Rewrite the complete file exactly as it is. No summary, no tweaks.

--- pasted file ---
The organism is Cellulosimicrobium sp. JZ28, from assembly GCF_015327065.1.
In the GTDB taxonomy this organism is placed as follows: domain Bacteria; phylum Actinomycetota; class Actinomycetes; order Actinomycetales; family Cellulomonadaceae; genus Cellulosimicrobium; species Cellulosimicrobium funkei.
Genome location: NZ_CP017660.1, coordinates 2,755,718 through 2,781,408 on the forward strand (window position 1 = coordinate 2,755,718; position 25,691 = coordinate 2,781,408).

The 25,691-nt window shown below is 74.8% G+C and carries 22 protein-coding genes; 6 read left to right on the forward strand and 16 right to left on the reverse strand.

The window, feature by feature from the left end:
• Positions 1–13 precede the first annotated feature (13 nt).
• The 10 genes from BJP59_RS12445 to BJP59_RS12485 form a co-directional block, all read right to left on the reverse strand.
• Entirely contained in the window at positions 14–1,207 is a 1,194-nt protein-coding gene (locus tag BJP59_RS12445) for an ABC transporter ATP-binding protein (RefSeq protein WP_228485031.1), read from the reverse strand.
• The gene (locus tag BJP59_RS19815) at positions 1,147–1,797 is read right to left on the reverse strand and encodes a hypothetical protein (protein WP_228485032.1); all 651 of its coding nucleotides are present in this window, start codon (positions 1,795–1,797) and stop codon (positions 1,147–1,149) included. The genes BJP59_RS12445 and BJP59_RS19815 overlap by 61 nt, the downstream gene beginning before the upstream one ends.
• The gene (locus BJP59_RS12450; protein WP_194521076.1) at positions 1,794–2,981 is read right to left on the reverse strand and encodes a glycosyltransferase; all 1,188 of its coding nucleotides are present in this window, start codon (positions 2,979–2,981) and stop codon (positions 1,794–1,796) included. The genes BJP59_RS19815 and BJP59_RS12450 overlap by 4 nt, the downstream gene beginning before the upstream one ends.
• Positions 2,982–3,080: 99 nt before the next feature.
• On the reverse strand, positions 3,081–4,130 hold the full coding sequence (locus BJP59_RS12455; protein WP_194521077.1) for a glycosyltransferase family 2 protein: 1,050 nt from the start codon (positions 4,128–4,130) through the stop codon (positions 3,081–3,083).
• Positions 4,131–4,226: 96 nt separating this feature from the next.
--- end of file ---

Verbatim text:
The organism is Cellulosimicrobium sp. JZ28, from assembly GCF_015327065.1.
In the GTDB taxonomy this organism is placed as follows: domain Bacteria; phylum Actinomycetota; class Actinomycetes; order Actinomycetales; family Cellulomonadaceae; genus Cellulosimicrobium; species Cellulosimicrobium funkei.
Genome location: NZ_CP017660.1, coordinates 2,755,718 through 2,781,408 on the forward strand (window position 1 = coordinate 2,755,718; position 25,691 = coordinate 2,781,408).

The 25,691-nt window shown below is 74.8% G+C and carries 22 protein-coding genes; 6 read left to right on the forward strand and 16 right to left on the reverse strand.

The window, feature by feature from the left end:
• Positions 1–13 precede the first annotated feature (13 nt).
• The 10 genes from BJP59_RS12445 to BJP59_RS12485 form a co-directional block, all read right to left on the reverse strand.
• Entirely contained in the window at positions 14–1,207 is a 1,194-nt protein-coding gene (locus tag BJP59_RS12445) for an ABC transporter ATP-binding protein (RefSeq protein WP_228485031.1), read from the reverse strand.
• The gene (locus tag BJP59_RS19815) at positions 1,147–1,797 is read right to left on the reverse strand and encodes a hypothetical protein (protein WP_228485032.1); all 651 of its coding nucleotides are present in this window, start codon (positions 1,795–1,797) and stop codon (positions 1,147–1,149) included. The genes BJP59_RS12445 and BJP59_RS19815 overlap by 61 nt, the downstream gene beginning before the upstream one ends.
• The gene (locus BJP59_RS12450; protein WP_194521076.1) at positions 1,794–2,981 is read right to left on the reverse strand and encodes a glycosyltransferase; all 1,188 of its coding nucleotides are present in this window, start codon (positions 2,979–2,981) and stop codon (positions 1,794–1,796) included. The genes BJP59_RS19815 and BJP59_RS12450 overlap by 4 nt, the downstream gene beginning before the upstream one ends.
• Positions 2,982–3,080: 99 nt before the next feature.
• On the reverse strand, positions 3,081–4,130 hold the full coding sequence (locus BJP59_RS12455; protein WP_194521077.1) for a glycosyltransferase family 2 protein: 1,050 nt from the start codon (positions 4,128–4,130) through the stop codon (positions 3,081–3,083).
• Positions 4,131–4,226: 96 nt separating this feature from the next.